To begin from the beginning. It’s about her marriage, but Yashodhara Lal has touchingly dedicated her book Just Married, Please Excuse “To my family – for the material they provide”.
Indeed, without the family JMPE would have little meaning. The dedication seems cleverly worded, for members of the bride and groom’s respective families too move with ease in and out of the pages and the marriage Yashodhara has so wonderfully penned a story about.
This is, primarily, a hilarious account of the family life that she and Vijay embark on, right from the time they first set eyes on each other.
It is about how “Y” – as he calls her – reacts when “Vijay usually said whatever popped into his head”. It is about her own shenanigans which she sketches with amazing ease of words.
Both the situations she tends to land into so often, and the way she describes them, make you chuckle: You shake your head, you agree she is impossible and self-confessedly exasperating, and yet she is so likeable.
You look forward to “Lambu” Vijay’s Hindi one-liners; you admire him for his fortitude and also his indisputable love for Y, complete with her quick temper and her gaffes and gawky ways.
And you laugh and read on. About their life in
Bangalore, the ducks he
took her to admire and the plot of land they nearly bought; about Mumbai and
life next to Bandstand, their maid and driver and their adventures. All keep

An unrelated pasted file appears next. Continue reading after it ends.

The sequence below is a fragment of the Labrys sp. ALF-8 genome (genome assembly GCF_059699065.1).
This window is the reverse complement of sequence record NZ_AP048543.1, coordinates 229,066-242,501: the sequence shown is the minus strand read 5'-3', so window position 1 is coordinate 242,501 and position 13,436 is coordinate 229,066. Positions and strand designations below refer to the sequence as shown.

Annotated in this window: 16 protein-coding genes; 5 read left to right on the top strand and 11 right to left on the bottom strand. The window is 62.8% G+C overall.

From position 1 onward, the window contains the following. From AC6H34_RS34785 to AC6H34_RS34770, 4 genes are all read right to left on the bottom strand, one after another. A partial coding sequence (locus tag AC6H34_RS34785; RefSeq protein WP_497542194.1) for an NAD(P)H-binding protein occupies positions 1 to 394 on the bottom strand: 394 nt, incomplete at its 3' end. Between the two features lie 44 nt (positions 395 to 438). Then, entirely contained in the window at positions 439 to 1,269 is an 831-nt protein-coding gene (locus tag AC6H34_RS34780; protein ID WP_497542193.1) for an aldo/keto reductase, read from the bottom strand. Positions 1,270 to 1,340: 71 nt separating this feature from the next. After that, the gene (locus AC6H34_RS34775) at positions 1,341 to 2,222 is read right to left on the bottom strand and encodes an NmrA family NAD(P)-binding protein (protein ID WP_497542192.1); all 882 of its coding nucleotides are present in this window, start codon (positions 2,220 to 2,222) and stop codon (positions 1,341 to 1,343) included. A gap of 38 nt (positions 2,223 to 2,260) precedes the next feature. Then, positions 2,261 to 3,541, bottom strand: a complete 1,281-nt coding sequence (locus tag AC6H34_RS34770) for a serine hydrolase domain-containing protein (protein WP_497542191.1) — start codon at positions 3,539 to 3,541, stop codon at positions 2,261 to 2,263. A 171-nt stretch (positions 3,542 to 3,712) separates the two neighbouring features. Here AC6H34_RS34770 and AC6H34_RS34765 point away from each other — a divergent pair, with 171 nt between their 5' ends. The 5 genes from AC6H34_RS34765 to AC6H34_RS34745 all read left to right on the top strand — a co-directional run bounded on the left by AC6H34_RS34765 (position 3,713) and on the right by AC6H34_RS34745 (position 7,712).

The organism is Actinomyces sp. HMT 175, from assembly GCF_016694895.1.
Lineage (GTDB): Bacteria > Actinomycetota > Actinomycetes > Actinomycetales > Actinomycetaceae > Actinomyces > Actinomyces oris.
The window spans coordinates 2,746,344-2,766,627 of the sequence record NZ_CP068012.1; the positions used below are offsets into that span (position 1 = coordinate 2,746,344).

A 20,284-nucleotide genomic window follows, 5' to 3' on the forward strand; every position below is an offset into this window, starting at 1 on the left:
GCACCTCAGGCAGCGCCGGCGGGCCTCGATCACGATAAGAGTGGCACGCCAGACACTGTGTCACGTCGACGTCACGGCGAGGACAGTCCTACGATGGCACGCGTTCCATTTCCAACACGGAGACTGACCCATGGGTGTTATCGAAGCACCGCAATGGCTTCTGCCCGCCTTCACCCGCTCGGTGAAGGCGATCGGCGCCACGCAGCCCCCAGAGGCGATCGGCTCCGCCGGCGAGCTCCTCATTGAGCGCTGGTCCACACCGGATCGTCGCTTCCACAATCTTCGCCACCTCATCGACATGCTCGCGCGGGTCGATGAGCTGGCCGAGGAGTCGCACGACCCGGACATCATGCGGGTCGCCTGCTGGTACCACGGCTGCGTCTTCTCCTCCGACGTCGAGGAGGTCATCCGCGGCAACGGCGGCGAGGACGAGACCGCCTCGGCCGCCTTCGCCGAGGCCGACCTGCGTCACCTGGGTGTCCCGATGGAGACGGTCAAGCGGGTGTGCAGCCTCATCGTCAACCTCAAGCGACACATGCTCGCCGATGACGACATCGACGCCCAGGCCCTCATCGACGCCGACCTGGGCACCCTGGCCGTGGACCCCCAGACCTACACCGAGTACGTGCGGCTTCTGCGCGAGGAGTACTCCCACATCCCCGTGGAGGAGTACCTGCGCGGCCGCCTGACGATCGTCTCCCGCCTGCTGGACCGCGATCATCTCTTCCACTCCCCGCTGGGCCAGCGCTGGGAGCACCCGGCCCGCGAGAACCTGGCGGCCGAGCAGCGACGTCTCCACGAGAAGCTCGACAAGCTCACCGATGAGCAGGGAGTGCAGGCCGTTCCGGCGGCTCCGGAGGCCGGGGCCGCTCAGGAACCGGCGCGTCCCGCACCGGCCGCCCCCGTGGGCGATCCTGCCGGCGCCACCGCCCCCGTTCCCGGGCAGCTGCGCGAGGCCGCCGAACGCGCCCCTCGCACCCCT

When Y is in the family way, things turn less funny. The pain of the Delhi-Mumbai distance between the couple when she goes to live with her Mom is palpable.
Childbirth and the distance of a different kind between them now almost make you forget you were reading a funny novel.
Yes, a child really does things to married life. Y hangs on bravely to her quirky views on life, and Vijay and his “Buntvinder” eventually are a loving couple again. But the book could have done with fewer pages on the harsh reality that hits the couple with the advent of one little bundle, Peanut.
|Yashodhara and Vijay at Mamagoto.|
I, for one, would still have liked to read before the book ended just a little more of the fun that undoubtedly came back to stay in their lives.
Yash, please excuse.
All in all, though, the book is an eminently enjoyable journey that traces the making, and saving, of a marriage.
Yash did affirm at our Mamagoto lunch that 99 per cent of JMPE was truthful reporting. Having read the book at long last, I’d say I believe her.